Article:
- POSTED: 11 Jul 2014 05:06
- UPDATED: 11 Jul 2014 05:47
A girl who was born HIV-positive but was treated early and showed no signs of the disease for years has seen her infection return, US doctors said.
WASHINGTON: A girl who was born HIV-positive but was treated early and showed no signs of the disease for years has seen her infection return, US doctors said on Thursday.
The girl's story had raised hopes that doctors may have found a way to cure young children who are born HIV-positive, simply by giving them strong anti-retroviral drugs shortly after birth.
"Certainly, this is a disappointing turn of events for this young child, the medical staff involved in the child's care and the HIV/AIDS research community," said Anthony Fauci, director of the National Institute of Allergy and Infectious Diseases.
Known widely as the "Mississippi baby," she was born to an HIV-positive mother in 2010 and was given a potent dose of anti-retroviral medication 30 hours after birth.
She continued taking the medications until the age of 18 months, when doctors lost track of her. When she returned five months later, doctors could find no sign of the virus, even though she had not been taking her daily pills.
The child continued to stay off treatment and showed no sign of the virus for more than two years.
"Typically, when treatment is stopped, HIV levels rebound within weeks, not years," said Deborah Persaud, professor of infectious diseases at the John Hopkins Children's Centre in Baltimore.
Persaud described the child's response as "unprecedented."
Now age four, she was tested during a routine clinical care visit earlier this month, and was found to have detectable HIV levels in her blood.
She also had a decreased T-cell count and the presence of HIV antibodies, signaling that her body was fighting the infection and that HIV was actively replicating again in her body.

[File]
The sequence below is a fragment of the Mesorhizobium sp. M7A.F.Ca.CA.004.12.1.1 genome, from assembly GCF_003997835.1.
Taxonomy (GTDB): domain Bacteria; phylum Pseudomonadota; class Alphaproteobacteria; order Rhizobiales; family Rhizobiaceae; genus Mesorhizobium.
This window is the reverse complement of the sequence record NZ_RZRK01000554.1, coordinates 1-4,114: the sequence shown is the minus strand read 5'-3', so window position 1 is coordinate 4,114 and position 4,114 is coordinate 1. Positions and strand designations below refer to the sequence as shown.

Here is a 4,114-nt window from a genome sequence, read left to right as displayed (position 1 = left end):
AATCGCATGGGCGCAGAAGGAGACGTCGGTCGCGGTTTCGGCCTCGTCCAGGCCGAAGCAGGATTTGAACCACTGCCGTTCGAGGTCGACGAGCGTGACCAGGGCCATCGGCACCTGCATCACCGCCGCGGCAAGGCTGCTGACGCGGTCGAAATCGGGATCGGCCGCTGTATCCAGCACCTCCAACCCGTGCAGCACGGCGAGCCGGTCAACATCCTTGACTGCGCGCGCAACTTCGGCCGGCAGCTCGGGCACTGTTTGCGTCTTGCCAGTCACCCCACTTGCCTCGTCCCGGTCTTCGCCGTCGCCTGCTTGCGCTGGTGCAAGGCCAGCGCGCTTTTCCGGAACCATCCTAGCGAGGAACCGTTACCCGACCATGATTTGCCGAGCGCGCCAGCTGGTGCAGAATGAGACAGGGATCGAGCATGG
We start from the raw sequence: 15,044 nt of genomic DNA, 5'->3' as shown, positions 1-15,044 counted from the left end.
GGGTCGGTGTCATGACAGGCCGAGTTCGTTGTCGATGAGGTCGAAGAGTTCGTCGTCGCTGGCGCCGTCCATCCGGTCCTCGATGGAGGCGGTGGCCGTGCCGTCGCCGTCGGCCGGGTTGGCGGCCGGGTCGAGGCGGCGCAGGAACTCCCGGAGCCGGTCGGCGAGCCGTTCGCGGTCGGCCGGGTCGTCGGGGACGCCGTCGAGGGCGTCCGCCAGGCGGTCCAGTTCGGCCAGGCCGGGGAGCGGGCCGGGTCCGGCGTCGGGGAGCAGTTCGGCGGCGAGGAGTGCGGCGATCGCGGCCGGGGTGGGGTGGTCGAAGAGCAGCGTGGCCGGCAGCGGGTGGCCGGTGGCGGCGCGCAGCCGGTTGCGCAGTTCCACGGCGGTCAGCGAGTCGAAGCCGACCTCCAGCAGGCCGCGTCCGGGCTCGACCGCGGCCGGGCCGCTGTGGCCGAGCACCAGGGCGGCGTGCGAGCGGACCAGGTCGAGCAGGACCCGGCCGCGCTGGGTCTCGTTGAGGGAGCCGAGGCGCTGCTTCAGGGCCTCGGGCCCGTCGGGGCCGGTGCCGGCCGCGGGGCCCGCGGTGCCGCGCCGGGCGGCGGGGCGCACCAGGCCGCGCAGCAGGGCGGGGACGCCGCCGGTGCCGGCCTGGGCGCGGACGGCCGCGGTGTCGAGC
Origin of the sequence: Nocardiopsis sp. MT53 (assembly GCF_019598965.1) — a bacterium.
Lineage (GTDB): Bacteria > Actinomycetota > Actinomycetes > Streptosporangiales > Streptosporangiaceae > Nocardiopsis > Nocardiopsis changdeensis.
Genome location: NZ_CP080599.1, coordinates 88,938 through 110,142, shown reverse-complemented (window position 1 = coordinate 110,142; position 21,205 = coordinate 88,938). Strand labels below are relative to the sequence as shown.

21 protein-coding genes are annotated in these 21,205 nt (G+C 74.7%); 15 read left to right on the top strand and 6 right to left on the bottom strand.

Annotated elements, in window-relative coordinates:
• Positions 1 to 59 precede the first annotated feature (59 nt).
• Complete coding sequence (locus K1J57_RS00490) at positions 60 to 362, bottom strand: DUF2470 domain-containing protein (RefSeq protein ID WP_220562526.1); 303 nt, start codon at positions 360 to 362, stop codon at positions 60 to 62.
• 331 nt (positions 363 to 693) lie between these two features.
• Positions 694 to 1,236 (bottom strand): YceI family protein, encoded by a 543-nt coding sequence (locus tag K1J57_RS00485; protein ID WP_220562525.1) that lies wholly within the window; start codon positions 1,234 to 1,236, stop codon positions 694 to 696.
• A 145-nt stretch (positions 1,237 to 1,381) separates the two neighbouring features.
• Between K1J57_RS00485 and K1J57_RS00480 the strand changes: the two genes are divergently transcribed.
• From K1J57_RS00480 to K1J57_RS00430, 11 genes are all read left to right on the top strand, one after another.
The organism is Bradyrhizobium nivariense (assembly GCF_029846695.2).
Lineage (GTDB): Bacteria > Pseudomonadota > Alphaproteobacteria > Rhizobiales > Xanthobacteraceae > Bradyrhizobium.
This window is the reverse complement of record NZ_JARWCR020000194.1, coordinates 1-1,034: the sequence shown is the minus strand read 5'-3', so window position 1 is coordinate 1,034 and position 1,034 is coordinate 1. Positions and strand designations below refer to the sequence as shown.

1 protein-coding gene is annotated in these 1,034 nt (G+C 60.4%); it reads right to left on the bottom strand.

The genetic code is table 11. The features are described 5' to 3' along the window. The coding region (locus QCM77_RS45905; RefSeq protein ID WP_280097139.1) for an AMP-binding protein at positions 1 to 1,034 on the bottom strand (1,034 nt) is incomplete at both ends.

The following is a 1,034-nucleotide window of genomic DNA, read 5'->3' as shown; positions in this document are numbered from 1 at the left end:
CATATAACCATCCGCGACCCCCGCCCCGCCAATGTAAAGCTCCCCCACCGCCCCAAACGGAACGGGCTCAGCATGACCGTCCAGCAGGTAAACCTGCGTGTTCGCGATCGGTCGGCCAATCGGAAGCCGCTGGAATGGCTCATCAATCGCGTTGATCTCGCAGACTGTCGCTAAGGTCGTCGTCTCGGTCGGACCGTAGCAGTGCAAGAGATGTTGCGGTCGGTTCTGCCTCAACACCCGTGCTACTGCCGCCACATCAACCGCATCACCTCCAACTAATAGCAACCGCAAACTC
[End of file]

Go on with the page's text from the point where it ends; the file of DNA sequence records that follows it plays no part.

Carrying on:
The girl, whose identity has not been released, is now being treated once again with anti-retroviral medication and is doing well, Fauci said.
"The case of the Mississippi child indicates that early anti-retroviral treatment in this HIV-infected infant did not completely eliminate the reservoir of HIV-infected cells that was established upon infection but may have considerably limited its development and averted the need for anti-retroviral medication over a considerable period," said Fauci.
Researchers must now turn their attention to understanding why and how the child went into remission, with the hope of extending that time period even further in future cases, he said.
The Mississippi baby's case was detailed in the New England Journal of Medicine in 2013.
Earlier this year, researchers reported a second case of an infant, this time in California, who was treated within hours of birth and whose HIV remained undetectable nearly a year later.
However, that child was still taking anti-retroviral drugs, and doctors said they would not consider taking her off them until she reached the age of two.